Wednesday, May 22, 2013
She (1887) by H. Rider Haggard
H. Rider Haggard created one of the 19th century's most memorable characters with Ayesha, the horribly beautiful, tyrannical "She-who-must-be-obeyed" of this action classic. Ayesha was an immortal sorceress who ruled a degenerate lost civilization in Africa. With just a look at her face any man would be enslaved, and she had the ghastly power to kill with a glance. She had been waiting for hundreds of years for the reincarnation of her murdered lover to come back to her. This might seem a lot to ask, as She was the one who murdered him, but She knew he would come someday. That would be a dark day, for then She would leave with him for the outside world, and with her horrible power she could rule nations.
The story begins with Horace Holly, a Cambridge College student who has the misfortune of looking like a neanderthal, receiving a visit from a dying friend, Vincey. This man asks Holly to take charge of his son Leo after he dies, and also follow some peculiar instruction's in his will. Holly, despite fearing for his friend's sanity, agrees. Soon Vincey is dead and Leo is growing up with Holly.
When Leo is twenty-five, following the instructions of his dead friend, Holly gives Leo a mysterious casket to open. Leo unlocks it to discover ancient scrolls, a fragment of pottery called 'The Sherd of Amenartas' that is marked with many inscriptions and a letter from his dead father. It turns out that Leo is a descendant of Kallikrates, a greek priest of Isis who was murdered by a sorceress in a jealous rage. Kallikrates' wife escapes her wrath and lives to pass the story down to her son. The Sherd of Amentartus has been passed down from generation to generation of Leo's family, telling the story, and also revealing that the sorceress has the secret of eternal life. Leo decides to seek the truth of the story, and if possible, the secret of immortality. Holly thinks it is all nonsense but agrees to go along on the chance of shooting some animals in Africa. They are joined by Job, a rather typical example of the 19th century stock character of the loyal servant.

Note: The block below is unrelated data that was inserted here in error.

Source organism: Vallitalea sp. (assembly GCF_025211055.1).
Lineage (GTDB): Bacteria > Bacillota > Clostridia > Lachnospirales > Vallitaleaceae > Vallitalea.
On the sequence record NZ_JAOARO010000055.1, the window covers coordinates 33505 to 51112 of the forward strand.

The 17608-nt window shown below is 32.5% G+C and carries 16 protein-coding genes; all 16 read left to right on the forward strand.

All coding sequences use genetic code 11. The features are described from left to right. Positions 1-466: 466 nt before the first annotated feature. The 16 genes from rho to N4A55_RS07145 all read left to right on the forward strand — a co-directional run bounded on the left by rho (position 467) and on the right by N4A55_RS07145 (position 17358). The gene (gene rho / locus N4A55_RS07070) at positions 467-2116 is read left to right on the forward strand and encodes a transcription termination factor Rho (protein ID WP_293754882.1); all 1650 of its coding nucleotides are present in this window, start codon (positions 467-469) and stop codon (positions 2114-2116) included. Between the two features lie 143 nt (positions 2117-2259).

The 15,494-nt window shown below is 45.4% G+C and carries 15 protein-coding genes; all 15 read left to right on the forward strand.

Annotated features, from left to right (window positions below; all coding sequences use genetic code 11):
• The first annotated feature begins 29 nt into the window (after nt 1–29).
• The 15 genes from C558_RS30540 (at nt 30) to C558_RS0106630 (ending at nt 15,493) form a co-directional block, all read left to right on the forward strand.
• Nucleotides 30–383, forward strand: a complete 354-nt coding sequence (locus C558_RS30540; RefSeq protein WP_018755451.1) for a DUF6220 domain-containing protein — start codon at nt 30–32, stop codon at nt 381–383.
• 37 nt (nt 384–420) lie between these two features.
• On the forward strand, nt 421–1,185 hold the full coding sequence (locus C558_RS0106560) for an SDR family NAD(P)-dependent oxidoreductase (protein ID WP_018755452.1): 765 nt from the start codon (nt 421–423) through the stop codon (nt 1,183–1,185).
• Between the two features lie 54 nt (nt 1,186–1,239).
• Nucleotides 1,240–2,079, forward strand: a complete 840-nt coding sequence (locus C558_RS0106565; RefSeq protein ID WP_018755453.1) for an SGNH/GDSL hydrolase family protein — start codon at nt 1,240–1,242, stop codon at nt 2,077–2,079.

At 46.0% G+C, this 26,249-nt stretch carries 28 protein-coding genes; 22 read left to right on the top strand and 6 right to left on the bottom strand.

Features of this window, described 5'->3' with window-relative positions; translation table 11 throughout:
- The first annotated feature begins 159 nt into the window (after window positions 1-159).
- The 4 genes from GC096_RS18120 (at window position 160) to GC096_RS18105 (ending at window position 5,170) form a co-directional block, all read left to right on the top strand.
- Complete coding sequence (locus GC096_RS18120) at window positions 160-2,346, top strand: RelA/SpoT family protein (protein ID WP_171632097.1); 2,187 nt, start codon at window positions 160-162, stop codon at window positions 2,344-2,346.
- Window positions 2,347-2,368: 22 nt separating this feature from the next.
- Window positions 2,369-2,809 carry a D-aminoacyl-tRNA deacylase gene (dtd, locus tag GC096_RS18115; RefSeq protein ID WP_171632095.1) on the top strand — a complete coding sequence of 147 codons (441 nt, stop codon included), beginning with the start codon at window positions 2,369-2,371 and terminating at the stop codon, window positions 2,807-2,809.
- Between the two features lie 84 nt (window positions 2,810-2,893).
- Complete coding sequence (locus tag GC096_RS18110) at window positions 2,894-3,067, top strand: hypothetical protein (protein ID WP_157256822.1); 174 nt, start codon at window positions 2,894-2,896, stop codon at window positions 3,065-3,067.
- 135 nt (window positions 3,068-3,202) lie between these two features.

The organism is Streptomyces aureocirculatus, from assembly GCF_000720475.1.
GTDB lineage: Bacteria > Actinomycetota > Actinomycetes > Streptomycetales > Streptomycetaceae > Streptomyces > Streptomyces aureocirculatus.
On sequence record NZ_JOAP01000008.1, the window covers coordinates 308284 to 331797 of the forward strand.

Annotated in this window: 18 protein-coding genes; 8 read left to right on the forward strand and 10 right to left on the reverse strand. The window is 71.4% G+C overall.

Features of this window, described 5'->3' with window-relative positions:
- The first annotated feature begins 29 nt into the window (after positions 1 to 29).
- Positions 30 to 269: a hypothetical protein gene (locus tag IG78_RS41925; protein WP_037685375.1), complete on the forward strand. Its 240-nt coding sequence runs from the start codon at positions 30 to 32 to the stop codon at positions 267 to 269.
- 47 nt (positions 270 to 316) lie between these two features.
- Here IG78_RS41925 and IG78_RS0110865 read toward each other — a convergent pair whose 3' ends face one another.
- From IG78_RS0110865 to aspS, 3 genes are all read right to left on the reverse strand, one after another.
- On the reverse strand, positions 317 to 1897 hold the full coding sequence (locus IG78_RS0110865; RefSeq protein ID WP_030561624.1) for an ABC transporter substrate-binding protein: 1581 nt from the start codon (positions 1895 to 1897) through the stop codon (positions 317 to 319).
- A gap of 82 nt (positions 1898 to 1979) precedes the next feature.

After many trials and tribulations, including a shipwreck, they manage to encounter the Amahagger; savage natives that are under the rule of Ayesha. After some rather dangerous episodes with the Amahagger, including a viscous battle in which Leo is seriously injured, they are brought to Kor; the ancient ruins of a city where Ayesha dwells.
Ayesha, appropriately enough considering her character, lives in a hollowed out mountain tomb filled with the corpses of a dead civilization. Here She has lived for hundreds of years, ruling the degenerate Amahagger. Swathed from head to foot in wrappings, her face covered with a veil, She is mysterious and terrible, her immortality and vast knowledge separating her from humanity. She uncovers her face for Holly, for whom She has grown fond, and he falls helplessly in love with her. Then she sees Leo, who has been recovering from his injuries, and is shocked to discover that he is the very man She has been waiting for. She plans on making him immortal too, and for them to leave for the outside world and eventually rule it. I will not mention the rest, as most people probably have not read it yet, and I have no wish to spoil it.
The novel is a solid lost-world story as well as one of the greatest of Haggard's works. It is the character of Ayesha though that marks it as an immortal classic. There has been much debate on what inspired the Victorian Haggard to create such a powerful female character. The true genius of Ayesha is her complexity. She is not a complete villain despite the terrible things She has done, and by the end (and the ending is one of the most brilliantly ghastly ever written) one can sympathize with her.
The novel is marred by some rather ugly anti-semitism on Holly's part, that sadly can be read as Haggard's own. It can be disconcerting how free the Victorians could express their bigotry. That said, it remains a great adventure novel that I highly recommend.